Wednesday, March 12, 2014

Media Connections for Second Sunday in Lent

Our texts for this second Sunday in our Lenten journey of connecting our stories to God's story are the stories of Abram from Genesis 12:1-4 and 15:1-6, and of Nicodemus from John 3:1-21. You can read the text to these here.

First, shameless plug:  Join us tonight as we begin our new Lenten book study of John Indermark's Genesis of Grace. At the church at 7pm--come even if you don't have a book!

Second, the new curriculum for which I am privileged to write has a very cool feature called "Media Connections." Each week, we provide for suggestions for teachers of ways they can use different forms of art and media to help children and youth engage the story from a different angle, or that can help them enter into the story more deeply. Finding media connections is honestly one of my favorite parts of writing sessions, so I thought that I might try offering you some media connections to our lectionary passages here on the blog--things you might want to look at, listen to, or ponder to begin opening your heart and mind to the stories you will encounter on Sunday. 

So here are some offerings for this Sunday, where we will look at two stories of people who encounter God in the darkness of night.

Consider these two modern art echoes of our stories: Peter Teekamp's "Old Man and Baby" and Richard Hook's "Jesus and the Businessman," alternately called "Jesus and Modern Day Nicodemus":

The wonderful Andrew Peterson song "In the Night," which though it does not name either Abram or Nicodemus tells the story of many others who lived through the darkness of night in scripture and connects their stories to ours:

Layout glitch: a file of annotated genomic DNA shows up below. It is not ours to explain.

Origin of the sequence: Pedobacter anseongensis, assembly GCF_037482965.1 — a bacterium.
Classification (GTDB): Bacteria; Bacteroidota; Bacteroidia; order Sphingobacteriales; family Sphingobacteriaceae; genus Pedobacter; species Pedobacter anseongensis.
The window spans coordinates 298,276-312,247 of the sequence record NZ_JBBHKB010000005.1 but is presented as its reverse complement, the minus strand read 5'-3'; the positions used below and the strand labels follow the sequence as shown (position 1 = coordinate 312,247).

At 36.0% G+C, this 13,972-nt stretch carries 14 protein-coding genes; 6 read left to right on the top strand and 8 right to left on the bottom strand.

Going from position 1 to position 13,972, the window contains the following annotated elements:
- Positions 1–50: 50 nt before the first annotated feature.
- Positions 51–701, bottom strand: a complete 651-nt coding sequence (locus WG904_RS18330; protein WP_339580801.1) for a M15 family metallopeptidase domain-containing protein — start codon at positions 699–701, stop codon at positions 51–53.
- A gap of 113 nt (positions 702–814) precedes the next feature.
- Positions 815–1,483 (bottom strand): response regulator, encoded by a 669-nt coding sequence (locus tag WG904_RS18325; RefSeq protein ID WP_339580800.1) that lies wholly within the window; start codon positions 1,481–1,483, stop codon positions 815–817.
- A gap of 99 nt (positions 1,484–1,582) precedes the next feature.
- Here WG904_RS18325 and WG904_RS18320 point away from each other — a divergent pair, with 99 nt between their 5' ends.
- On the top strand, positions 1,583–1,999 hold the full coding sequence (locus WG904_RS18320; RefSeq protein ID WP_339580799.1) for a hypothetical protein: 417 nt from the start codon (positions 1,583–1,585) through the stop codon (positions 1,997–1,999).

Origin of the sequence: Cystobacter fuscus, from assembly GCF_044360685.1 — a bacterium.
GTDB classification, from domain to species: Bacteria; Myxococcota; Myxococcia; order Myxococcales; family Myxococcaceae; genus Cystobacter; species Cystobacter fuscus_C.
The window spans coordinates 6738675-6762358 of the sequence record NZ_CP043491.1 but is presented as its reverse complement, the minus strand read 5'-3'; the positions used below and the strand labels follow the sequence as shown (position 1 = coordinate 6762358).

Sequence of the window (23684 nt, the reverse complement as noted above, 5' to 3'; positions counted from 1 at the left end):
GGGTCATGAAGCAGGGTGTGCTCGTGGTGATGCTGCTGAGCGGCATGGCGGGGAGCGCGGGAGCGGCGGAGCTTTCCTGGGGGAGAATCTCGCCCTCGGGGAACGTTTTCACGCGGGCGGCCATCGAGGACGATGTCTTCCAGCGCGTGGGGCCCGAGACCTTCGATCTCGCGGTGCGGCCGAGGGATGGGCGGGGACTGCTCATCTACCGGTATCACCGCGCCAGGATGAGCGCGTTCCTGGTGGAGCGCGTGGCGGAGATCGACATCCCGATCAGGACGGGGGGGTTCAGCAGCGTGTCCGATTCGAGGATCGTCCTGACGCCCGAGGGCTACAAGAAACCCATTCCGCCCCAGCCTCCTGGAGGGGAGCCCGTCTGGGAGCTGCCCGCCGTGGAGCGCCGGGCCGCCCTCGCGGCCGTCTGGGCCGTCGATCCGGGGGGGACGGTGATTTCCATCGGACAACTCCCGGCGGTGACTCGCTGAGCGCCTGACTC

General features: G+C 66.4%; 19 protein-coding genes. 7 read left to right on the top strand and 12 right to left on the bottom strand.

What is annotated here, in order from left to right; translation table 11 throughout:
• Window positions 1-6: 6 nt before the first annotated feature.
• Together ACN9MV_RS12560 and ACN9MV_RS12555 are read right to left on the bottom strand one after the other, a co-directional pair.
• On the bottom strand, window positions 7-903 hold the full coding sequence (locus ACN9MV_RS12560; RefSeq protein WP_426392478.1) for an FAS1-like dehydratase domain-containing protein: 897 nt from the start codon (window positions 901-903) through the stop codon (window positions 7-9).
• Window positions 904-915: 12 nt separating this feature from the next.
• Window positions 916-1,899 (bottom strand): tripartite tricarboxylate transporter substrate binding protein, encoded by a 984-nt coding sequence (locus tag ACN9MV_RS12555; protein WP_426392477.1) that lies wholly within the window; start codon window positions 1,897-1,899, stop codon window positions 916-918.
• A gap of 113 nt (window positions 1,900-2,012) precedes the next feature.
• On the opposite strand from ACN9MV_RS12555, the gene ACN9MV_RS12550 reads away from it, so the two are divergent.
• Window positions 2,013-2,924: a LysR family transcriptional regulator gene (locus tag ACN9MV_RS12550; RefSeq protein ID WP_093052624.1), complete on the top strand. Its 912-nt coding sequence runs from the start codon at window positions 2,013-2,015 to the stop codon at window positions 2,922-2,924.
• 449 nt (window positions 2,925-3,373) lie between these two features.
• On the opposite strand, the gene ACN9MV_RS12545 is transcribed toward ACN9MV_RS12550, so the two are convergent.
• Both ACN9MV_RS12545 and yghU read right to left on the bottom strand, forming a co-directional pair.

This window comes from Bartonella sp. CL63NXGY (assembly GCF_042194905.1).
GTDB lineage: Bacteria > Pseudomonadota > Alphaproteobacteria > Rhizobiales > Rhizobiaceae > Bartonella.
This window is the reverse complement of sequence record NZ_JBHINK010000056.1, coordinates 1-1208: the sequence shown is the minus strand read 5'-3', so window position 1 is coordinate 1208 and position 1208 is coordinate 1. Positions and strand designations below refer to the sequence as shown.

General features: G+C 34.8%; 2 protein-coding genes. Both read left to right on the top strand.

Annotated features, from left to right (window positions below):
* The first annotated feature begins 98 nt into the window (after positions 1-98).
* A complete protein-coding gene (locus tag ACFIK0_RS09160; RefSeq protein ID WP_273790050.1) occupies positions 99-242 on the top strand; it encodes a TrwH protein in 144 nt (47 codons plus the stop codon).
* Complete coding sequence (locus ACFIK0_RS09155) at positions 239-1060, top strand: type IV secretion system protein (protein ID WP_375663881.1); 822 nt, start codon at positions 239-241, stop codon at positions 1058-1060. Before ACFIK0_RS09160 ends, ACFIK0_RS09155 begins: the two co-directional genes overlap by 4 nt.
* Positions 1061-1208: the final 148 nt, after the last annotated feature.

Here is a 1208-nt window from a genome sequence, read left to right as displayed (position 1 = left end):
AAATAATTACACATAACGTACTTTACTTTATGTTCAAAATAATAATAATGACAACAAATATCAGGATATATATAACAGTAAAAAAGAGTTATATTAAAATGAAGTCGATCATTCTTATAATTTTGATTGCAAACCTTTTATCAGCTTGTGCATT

The Night, written by 17th century poet Henry Vaughan and inspired by John 3:2:

The Night

      Through that pure virgin shrine,
That sacred veil drawn o’er Thy glorious noon,
That men might look and live, as glowworms shine,
         And face the moon,
    Wise Nicodemus saw such light
    As made him know his God by night.

      Most blest believer he!
Who in that land of darkness and blind eyes
Thy long-expected healing wings could see,
         When Thou didst rise!
    And, what can never more be done,
    Did at midnight speak with the Sun!

      O who will tell me where
He found Thee at that dead and silent hour?
What hallowed solitary ground did bear
         So rare a flower,
    Within whose sacred leaves did lie
    The fulness of the Deity?

      No mercy-seat of gold,
No dead and dusty cherub, nor carved stone,
But His own living works did my Lord hold
         And lodge alone;
    Where trees and herbs did watch and peep
    And wonder, while the Jews did sleep.

      Dear night! this world’s defeat;
The stop to busy fools; care’s check and curb;
The day of spirits; my soul’s calm retreat
         Which none disturb!
    Christ’s progress, and His prayer time;
    The hours to which high heaven doth chime;

      God’s silent, searching flight;
When my Lord’s head is filled with dew, and all
His locks are wet with the clear drops of night;
         His still, soft call;
    His knocking time; the soul’s dumb watch,
    When spirits their fair kindred catch.

      Were all my loud, evil days
Calm and unhaunted as is thy dark tent,
Whose peace but by some angel’s wing or voice
         Is seldom rent,
    Then I in heaven all the long year
    Would keep, and never wander here.

      But living where the sun
Doth all things wake, and where all mix and tire
Themselves and others, I consent and run
         To every mire,
    And by this world’s ill-guiding light,
    Err more than I can do by night.

      There is in God, some say,
A deep but dazzling darkness, as men here
Say it is late and dusky, because they
         See not all clear.
    O for that night! where I in Him
    Might live invisible and dim!

Finally, try counting the stars in this magnificent photo by NASA:

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